Sanitizers: your new secret weapon to kill bugs

C++ will give you a job for life:

  • Buffer overflows
  • Data races
  • Use after delete
  • Invalid Pointer References
  • Undefined Behaviors
  • Memory Leaks
  • Use of uninitialized memory

What scares me...

  • Hard to reproduce, sporadic bugs
  • Bugs that disappear when you compile in Debug mode
  • Silent data corruption that doesn't trigger a SEGFAULT.

Welcome sanitizers

  • AddressSanitizer: detects use-after-free and buffer overflows

 

  • ThreadSanitizer: detects data races and deadlocks

 

  • MemorySanitizer: detects uninitialized memory reads

 

  • UndefinedBehaviorSanitizer: detects “simple” undefined behaviors

Sanitizers, AKA dynamic code analysis

  • You must run your code (it is not static code analysis)
  • Aims to zero false positives
  • Usually 10X faster than Valgrind
  • Very detailed error report, more convenient than GDB
  • Start using them in 1 minute...

AddressSanitizer: buffer-overflow

    int global_array[100];
    
    int main(int argc, char **argv) 
    {
        int stack_array[100];

        int index = 101 + argc; //index not know at compilation time

        global_array[index] = 42;
        stack_array[index] = 42;

        std::cout <<  global_array[index] << std::endl;
        std::cout <<  stack_array[index] << std::endl;
  
        return 0;
    }

AddressSanitizer: heap-overflow and use after free


    int main(int argc, char **argv)
    {
        int *array = new int[100];
    
        int index = 100 + argc; //argc not know at compilation time
    
        array[index] = 42; // BOOM?
        std::cout <<  array[index] << std::endl;
    
        delete [] array;
    
        array[0] = 23; // BOOM?
        std::cout <<  array[0] << std::endl;
    
        return 0;
    }

AddressSanitizer: container-overflow


    int main(int argc, char **argv)
    {
        std::vector<int> V(8, 42);
        V.resize(5); // capacity still 8
    
        // The memory is still there, but we are not supposed to
        // access this element
        std::cout <<  V[6] << std::endl;
    
        return 0;
    }

Note: previous examples may crash, but not this one.

AddressSanitizer: dangling reference

    const std::vector<int>& Vector42( int size )
    {
         std::vector<int> V(size, 42);
         return V;
    }
    
    int main()
    {
        const std::vector<int>& V = Vector42(8);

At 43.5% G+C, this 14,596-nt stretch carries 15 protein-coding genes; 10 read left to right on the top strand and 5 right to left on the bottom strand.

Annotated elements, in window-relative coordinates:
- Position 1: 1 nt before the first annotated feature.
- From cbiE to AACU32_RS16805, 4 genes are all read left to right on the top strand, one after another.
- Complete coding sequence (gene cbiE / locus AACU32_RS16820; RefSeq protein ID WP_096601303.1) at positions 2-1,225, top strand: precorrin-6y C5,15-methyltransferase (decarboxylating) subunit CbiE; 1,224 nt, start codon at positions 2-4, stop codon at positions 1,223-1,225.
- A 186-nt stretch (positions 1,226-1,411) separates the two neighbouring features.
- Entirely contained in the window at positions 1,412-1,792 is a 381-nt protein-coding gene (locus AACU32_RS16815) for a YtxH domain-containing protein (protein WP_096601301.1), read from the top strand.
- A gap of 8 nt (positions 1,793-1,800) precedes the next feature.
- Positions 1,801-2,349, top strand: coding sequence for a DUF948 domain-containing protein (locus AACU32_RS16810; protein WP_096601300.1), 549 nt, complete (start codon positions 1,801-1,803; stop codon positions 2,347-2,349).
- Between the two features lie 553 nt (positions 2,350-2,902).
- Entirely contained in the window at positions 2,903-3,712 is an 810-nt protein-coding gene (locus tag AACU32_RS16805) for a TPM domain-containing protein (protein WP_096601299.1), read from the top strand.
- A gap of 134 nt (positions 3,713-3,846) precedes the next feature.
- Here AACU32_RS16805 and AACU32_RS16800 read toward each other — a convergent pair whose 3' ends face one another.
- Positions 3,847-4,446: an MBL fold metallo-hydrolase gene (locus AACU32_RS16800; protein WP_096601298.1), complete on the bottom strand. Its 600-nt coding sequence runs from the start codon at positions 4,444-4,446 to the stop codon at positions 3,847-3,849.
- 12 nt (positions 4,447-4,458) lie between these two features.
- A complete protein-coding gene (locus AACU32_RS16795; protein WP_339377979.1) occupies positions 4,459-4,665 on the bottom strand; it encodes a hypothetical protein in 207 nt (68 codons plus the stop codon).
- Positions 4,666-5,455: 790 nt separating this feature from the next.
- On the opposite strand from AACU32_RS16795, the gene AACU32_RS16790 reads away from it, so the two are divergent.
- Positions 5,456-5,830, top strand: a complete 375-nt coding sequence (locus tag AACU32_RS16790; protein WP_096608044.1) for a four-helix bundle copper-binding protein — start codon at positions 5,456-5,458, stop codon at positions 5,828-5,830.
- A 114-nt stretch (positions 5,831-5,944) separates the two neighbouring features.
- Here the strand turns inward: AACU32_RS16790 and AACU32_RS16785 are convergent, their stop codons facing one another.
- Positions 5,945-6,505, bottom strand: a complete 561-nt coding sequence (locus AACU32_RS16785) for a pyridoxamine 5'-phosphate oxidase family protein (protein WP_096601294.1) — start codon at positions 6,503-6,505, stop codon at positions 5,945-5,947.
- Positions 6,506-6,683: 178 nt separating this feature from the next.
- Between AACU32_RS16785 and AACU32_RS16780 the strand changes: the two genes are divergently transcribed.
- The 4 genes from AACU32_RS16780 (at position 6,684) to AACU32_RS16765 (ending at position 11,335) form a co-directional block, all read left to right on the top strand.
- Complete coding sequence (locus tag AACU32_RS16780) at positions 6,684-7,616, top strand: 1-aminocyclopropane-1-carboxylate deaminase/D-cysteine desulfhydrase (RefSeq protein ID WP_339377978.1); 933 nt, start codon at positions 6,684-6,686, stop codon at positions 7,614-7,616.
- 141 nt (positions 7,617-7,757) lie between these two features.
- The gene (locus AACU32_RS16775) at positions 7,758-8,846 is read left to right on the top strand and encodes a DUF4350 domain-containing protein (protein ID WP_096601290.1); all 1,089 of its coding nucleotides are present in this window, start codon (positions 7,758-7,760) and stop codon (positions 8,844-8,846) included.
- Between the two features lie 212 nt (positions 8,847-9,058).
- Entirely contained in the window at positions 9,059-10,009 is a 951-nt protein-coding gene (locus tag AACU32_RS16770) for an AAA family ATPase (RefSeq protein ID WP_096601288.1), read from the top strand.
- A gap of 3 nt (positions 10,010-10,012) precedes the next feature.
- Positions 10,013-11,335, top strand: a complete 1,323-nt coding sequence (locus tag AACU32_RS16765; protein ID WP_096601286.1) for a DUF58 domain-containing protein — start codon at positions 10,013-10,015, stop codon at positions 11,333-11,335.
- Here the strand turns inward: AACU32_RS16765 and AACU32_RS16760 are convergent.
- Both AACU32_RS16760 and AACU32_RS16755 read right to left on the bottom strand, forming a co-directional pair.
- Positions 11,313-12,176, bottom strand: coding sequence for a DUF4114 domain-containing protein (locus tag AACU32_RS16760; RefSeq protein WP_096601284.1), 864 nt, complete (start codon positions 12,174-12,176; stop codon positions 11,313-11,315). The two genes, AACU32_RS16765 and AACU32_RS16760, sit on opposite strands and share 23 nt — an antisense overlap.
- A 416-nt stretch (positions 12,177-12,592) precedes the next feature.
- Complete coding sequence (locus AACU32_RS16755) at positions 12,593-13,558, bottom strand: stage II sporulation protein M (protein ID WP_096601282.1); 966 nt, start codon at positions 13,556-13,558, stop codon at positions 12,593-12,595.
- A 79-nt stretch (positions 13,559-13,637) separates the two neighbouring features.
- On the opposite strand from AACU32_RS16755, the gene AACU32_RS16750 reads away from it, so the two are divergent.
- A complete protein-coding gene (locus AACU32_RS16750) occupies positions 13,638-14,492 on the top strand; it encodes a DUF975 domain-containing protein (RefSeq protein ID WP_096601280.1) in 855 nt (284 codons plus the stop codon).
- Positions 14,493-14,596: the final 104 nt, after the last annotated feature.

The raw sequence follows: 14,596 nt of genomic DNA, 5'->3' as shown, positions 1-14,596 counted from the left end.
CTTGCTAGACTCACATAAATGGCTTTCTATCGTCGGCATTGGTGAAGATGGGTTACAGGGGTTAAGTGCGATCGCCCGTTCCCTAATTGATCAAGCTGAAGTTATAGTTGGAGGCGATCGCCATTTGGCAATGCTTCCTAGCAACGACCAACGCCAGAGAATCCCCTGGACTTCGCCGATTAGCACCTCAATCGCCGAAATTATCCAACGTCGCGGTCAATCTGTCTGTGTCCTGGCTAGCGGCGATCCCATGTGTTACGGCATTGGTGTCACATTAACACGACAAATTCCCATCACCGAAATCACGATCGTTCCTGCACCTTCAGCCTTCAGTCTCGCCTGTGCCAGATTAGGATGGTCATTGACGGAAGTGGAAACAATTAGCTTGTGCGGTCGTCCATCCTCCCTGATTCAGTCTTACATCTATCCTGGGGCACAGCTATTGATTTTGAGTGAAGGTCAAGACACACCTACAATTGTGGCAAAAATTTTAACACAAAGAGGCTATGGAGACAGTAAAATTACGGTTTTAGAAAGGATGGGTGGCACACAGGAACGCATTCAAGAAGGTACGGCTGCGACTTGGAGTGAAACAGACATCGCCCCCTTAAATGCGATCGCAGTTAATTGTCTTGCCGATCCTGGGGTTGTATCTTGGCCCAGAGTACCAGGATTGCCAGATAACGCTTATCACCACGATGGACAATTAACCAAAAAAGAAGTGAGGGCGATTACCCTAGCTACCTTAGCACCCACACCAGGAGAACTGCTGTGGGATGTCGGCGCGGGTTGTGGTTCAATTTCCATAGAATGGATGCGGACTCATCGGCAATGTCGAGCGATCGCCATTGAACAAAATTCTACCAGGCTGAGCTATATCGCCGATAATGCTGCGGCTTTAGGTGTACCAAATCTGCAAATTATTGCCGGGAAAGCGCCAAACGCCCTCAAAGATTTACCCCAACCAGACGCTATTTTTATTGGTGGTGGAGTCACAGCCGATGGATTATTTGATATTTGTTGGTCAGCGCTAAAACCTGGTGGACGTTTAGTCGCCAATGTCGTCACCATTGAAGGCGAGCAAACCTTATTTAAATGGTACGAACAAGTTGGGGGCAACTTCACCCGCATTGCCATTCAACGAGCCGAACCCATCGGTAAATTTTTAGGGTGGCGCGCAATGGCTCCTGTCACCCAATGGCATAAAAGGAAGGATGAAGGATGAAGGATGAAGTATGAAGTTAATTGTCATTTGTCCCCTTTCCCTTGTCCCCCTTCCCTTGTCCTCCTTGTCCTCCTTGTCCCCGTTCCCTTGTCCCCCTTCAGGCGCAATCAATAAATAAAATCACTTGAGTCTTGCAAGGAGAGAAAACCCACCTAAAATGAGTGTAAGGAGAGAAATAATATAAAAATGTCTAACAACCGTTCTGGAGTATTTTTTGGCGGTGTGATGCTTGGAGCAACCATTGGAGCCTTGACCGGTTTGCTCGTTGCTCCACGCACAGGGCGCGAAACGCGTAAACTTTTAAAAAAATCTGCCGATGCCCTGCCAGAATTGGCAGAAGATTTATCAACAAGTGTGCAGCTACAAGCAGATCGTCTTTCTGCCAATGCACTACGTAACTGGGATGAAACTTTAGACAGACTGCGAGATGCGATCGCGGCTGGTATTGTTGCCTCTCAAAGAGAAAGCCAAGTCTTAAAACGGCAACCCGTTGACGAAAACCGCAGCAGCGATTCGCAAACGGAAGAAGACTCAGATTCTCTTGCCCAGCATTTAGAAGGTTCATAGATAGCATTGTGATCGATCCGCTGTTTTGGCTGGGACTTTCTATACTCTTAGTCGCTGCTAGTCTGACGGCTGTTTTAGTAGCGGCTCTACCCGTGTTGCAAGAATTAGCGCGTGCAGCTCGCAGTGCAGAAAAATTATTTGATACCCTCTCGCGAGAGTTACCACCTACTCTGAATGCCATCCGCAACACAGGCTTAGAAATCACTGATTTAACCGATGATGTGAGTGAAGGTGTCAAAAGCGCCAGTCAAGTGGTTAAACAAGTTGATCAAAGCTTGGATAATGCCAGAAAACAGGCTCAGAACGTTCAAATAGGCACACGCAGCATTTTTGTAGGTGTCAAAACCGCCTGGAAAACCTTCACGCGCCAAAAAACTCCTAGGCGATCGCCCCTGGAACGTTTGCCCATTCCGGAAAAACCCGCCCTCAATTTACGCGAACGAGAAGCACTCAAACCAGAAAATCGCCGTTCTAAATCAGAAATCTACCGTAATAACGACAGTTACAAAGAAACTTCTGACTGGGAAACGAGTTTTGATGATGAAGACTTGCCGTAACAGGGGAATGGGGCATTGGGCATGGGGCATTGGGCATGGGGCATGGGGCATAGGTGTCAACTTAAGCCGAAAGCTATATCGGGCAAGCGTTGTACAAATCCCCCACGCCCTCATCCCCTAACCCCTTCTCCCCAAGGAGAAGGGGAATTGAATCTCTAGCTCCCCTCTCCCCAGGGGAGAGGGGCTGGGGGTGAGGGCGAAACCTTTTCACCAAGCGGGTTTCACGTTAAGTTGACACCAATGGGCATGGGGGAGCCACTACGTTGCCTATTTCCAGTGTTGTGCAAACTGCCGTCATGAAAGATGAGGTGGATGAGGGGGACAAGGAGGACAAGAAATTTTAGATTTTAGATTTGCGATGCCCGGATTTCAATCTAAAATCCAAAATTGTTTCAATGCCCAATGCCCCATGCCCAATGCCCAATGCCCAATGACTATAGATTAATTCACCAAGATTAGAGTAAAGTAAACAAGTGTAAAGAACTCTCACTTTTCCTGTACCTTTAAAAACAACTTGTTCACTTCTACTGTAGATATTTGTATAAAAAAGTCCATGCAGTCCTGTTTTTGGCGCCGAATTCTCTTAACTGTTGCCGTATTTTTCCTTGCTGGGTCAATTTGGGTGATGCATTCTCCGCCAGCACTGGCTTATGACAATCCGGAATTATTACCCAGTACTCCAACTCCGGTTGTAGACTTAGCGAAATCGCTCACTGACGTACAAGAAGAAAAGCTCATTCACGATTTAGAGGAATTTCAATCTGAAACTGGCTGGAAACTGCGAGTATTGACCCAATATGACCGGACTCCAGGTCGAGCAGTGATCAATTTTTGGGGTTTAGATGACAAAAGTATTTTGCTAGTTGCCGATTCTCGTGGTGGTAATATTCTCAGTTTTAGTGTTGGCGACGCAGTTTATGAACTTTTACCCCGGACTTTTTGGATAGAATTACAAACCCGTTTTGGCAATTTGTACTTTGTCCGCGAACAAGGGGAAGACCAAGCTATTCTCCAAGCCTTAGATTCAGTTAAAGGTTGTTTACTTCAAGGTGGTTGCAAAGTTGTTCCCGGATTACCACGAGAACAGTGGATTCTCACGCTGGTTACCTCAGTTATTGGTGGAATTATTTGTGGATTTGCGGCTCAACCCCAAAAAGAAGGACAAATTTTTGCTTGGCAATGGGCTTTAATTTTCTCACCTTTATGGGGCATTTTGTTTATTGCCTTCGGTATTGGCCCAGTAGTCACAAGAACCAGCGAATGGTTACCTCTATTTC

// No problem, right?
        std::cout <<  V[6] << std::endl;
        // BOOOOM
        return 0;
    }

AddressSanitizer: memory leaks


    int main()
    {
        int *g = new int;
        g = nullptr; // Lost the pointer.

        return 0;
    }

Recently I found a bug like this in Qt, where you are not supposed to call delete explicitly...

AddressSanitizer overhead

  • CPU: 2X slowdown
  • RAM: 1.5X-3X memory overhead

ThreadSanitizer: example

    struct A 
    {
        virtual ~A() 
        {
            F();
        }
        virtual void F() 
        {
            printf("In A");
        }
    };

    struct B : public A 
    {
        virtual void F() 
        {
            printf("In B");
        }
    };
    // guess what it prints...

I recently fixed a bug like this one... if you don't see it, it is normal

    class A {
      public:
        A() : done_(false) {}
        virtual void F() { printf("A::F\n"); }
        void Done() {
                std::unique_lock<std::mutex> lk(m_);
                done_ = true;
                cv_.notify_one();
        }
        virtual ~A() {
            std::unique_lock<std::mutex> lk(m_);
            cv_.wait(lk, [this] {return done_;});
        }
     private:
        std::mutex m_;
        std::condition_variable cv_;
        bool done_;
    };
    
    class B : public A {
      public:
        virtual void F() { printf("B::F\n"); }
        virtual ~B() {}
    };
    
    int main() {
        A *a = new B;
        std::thread t1([a] {a->F(); a->Done();});
        std::thread t2([a] {delete a;});
        t1.join(); t2.join();
    } 

ThreadSanitizer overhead

  • CPU: 4X-10X slowdown
  • RAM: 5X-8X memory overhead

 If you write multi-threaded code, it does have bugs. Deal with it and sanitize it.

UndefinedBehaviorSanitizer

    int main(int argc, char **argv)
    {
        int t = 1 << 16;
        std::cout << t * t << std::endl;
        return 0;
    }

Bugs makes you sad? Start being awesome with Sanitizers!

Sanitizers

By Davide Faconti